Philosophy Lexicon of Arguments

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Private language: according to L. Wittgenstein a private language, i.e. a language which an individual develops only for himself and uses to express his feelings, is not possible. (See L. Wittgenstein, Philosophical Investigations, 1953, § 243, 258). You cannot give yourself instructions. You could not even understand the language. See also rule following, Kripke's Wittgenstein, priviledged access, Wittgenstein's beetle.

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Annotation: The above characterizations of concepts are neither definitions nor exhausting presentations of problems related to them. Instead, they are intended to give a short introduction to the contributions below. – Lexicon of Arguments.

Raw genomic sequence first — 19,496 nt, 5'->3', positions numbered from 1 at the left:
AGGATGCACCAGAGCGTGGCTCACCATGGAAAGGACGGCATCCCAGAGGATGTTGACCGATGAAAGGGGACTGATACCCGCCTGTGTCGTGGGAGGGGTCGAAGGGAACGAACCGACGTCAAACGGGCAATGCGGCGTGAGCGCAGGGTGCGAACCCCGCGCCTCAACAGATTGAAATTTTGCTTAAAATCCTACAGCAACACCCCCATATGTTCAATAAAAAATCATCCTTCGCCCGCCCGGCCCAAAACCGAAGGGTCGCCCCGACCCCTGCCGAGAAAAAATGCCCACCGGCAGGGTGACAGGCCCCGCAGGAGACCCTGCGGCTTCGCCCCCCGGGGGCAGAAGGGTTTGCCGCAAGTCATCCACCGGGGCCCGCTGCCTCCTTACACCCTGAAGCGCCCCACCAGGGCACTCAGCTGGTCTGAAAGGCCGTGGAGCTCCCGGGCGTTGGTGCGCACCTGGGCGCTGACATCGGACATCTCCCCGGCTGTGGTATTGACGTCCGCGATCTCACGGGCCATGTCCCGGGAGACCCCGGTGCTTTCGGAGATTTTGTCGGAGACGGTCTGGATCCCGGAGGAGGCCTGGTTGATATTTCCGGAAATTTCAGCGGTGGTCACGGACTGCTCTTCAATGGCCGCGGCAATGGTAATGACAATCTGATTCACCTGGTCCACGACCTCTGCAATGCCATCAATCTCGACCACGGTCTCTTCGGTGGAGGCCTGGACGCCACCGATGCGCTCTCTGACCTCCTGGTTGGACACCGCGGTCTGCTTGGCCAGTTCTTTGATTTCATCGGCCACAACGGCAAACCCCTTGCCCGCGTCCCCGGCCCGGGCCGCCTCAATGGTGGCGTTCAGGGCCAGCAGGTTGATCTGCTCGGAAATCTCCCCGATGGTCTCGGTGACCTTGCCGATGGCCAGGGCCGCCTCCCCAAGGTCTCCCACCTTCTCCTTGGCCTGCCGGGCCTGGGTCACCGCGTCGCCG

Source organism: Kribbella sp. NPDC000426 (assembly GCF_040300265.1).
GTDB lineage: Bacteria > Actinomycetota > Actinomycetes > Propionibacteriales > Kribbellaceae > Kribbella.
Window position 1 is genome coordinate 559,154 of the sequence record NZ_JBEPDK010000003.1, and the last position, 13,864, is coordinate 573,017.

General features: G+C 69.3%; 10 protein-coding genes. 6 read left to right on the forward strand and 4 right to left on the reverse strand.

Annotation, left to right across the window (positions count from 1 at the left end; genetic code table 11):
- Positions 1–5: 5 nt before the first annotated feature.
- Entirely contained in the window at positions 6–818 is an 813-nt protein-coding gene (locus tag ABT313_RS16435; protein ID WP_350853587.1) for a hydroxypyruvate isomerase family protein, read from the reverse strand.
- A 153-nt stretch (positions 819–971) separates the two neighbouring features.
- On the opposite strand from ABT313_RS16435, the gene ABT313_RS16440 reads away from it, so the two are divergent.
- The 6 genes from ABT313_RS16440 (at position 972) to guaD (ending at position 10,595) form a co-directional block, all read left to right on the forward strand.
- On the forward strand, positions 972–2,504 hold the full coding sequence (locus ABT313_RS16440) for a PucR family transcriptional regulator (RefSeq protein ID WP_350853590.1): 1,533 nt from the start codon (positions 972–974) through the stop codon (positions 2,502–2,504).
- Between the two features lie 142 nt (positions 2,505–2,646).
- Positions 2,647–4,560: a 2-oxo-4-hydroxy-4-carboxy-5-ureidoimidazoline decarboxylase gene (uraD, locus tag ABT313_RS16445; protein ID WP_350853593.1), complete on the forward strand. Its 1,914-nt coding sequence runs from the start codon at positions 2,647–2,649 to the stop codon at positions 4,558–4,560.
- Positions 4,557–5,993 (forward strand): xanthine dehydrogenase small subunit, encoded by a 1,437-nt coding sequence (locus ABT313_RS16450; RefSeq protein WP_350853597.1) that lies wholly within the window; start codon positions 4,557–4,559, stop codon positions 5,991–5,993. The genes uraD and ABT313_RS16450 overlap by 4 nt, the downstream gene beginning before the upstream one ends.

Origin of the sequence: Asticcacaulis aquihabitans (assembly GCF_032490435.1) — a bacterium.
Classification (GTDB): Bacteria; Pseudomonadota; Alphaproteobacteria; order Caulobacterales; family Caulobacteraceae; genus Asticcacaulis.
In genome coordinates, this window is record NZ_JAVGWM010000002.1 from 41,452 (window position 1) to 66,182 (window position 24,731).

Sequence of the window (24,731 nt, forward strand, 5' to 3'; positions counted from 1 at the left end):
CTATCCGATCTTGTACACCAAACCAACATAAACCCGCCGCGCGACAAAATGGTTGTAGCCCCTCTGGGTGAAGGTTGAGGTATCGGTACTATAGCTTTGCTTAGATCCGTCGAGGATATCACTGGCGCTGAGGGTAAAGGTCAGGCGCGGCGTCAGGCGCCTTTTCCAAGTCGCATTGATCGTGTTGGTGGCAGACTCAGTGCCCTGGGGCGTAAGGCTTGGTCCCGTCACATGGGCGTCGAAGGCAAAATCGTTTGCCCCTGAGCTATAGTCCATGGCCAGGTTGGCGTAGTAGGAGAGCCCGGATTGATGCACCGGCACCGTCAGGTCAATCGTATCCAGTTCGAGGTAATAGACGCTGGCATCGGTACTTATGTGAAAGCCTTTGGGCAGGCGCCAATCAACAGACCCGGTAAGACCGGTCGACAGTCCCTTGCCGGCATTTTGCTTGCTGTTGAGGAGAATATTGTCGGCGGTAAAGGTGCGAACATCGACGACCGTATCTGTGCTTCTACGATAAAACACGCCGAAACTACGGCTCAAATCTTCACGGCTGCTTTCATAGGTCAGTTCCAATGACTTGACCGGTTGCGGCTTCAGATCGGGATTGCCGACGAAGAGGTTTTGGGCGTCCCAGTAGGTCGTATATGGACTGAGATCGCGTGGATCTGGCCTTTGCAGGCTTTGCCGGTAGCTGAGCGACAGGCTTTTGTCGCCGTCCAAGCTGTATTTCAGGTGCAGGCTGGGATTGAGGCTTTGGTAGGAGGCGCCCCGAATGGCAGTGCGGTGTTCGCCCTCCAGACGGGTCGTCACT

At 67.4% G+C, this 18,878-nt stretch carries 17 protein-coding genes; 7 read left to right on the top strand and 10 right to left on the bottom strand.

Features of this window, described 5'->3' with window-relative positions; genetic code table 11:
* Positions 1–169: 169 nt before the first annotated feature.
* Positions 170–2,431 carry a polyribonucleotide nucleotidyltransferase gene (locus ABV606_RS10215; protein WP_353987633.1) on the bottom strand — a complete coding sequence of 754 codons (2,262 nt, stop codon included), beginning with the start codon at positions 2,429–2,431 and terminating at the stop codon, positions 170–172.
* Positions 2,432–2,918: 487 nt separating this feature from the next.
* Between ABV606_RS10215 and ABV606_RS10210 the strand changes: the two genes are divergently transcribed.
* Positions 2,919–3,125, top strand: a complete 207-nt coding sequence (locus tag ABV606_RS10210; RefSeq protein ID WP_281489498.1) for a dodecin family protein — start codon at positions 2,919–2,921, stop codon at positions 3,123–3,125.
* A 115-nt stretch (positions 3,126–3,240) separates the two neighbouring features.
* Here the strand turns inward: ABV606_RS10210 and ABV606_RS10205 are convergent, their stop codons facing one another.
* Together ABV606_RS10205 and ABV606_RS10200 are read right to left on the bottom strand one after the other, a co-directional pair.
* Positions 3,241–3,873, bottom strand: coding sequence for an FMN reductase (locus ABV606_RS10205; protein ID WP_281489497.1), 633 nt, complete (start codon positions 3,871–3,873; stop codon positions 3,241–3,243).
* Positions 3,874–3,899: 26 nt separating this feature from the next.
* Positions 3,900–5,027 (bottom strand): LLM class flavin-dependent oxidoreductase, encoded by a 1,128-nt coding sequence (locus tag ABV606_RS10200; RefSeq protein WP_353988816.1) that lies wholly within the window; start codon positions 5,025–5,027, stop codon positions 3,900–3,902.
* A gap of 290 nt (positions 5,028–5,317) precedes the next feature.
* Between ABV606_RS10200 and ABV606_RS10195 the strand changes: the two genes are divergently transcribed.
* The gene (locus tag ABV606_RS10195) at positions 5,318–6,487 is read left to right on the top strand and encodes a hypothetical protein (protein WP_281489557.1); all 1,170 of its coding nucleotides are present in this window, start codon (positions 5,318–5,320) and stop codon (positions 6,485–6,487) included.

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Books on Amazon
I 43
Private Language/Wittgenstein: Vs view that "there are simply objects that language cannot grasp at all" - "could language capture them, they were within the conceptual sphere and could thus not exercise any control".
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I 43/44
Wittgenstein: (according to McDowell): with such terms it would then be a private language. (Which is not possible according to Wittgenstein).
Wittgenstein's "private abstraction" of a manifold, which could then only be achieved by "private ostension", which is, according to Wittgenstein, impossible or meaningless.
McDowell: with "private terms", spontaneity does not reach as far as the term.


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Explanation of symbols: Roman numerals indicate the source, arabic numerals indicate the page number. The corresponding books are indicated on the right hand side. ((s)…): Comment by the sender of the contribution.

MD I
J. McDowell
Geist und Welt Frankfurt 2001


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Ed. Martin Schulz, access date 2017-11-23